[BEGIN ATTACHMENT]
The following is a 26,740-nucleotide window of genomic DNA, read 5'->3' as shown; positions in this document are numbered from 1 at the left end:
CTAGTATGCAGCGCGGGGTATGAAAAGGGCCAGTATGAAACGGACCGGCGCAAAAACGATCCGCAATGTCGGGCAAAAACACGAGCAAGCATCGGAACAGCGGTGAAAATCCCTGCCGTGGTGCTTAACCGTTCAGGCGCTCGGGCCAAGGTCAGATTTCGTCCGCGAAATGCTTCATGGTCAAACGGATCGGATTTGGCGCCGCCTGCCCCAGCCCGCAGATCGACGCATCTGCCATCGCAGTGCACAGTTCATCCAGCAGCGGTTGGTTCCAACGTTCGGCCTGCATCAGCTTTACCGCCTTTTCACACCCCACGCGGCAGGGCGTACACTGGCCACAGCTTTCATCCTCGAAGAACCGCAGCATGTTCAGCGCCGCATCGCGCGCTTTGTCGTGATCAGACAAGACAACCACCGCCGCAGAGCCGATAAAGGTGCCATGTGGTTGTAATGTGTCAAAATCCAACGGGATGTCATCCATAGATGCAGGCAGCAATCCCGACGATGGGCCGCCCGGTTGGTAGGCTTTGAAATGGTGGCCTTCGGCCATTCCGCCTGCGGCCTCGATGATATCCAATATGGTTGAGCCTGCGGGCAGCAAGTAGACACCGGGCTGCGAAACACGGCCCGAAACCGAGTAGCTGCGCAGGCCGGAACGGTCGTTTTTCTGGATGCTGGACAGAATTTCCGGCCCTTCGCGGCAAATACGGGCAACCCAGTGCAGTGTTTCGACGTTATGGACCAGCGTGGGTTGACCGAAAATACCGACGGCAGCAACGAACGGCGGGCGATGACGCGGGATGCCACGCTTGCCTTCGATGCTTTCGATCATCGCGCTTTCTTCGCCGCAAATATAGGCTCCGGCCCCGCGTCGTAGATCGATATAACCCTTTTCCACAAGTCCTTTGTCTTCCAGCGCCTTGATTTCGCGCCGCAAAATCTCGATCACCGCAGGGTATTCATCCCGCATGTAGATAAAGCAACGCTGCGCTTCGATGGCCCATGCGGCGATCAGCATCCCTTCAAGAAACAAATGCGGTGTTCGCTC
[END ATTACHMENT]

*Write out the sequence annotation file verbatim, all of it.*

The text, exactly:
The following is a 26,740-nucleotide window of genomic DNA, read 5'->3' as shown; positions in this document are numbered from 1 at the left end:
CTAGTATGCAGCGCGGGGTATGAAAAGGGCCAGTATGAAACGGACCGGCGCAAAAACGATCCGCAATGTCGGGCAAAAACACGAGCAAGCATCGGAACAGCGGTGAAAATCCCTGCCGTGGTGCTTAACCGTTCAGGCGCTCGGGCCAAGGTCAGATTTCGTCCGCGAAATGCTTCATGGTCAAACGGATCGGATTTGGCGCCGCCTGCCCCAGCCCGCAGATCGACGCATCTGCCATCGCAGTGCACAGTTCATCCAGCAGCGGTTGGTTCCAACGTTCGGCCTGCATCAGCTTTACCGCCTTTTCACACCCCACGCGGCAGGGCGTACACTGGCCACAGCTTTCATCCTCGAAGAACCGCAGCATGTTCAGCGCCGCATCGCGCGCTTTGTCGTGATCAGACAAGACAACCACCGCCGCAGAGCCGATAAAGGTGCCATGTGGTTGTAATGTGTCAAAATCCAACGGGATGTCATCCATAGATGCAGGCAGCAATCCCGACGATGGGCCGCCCGGTTGGTAGGCTTTGAAATGGTGGCCTTCGGCCATTCCGCCTGCGGCCTCGATGATATCCAATATGGTTGAGCCTGCGGGCAGCAAGTAGACACCGGGCTGCGAAACACGGCCCGAAACCGAGTAGCTGCGCAGGCCGGAACGGTCGTTTTTCTGGATGCTGGACAGAATTTCCGGCCCTTCGCGGCAAATACGGGCAACCCAGTGCAGTGTTTCGACGTTATGGACCAGCGTGGGTTGACCGAAAATACCGACGGCAGCAACGAACGGCGGGCGATGACGCGGGATGCCACGCTTGCCTTCGATGCTTTCGATCATCGCGCTTTCTTCGCCGCAAATATAGGCTCCGGCCCCGCGTCGTAGATCGATATAACCCTTTTCCACAAGTCCTTTGTCTTCCAGCGCCTTGATTTCGCGCCGCAAAATCTCGATCACCGCAGGGTATTCATCCCGCATGTAGATAAAGCAACGCTGCGCTTCGATGGCCCATGCGGCGATCAGCATCCCTTCAAGAAACAAATGCGGTGTTCGCTC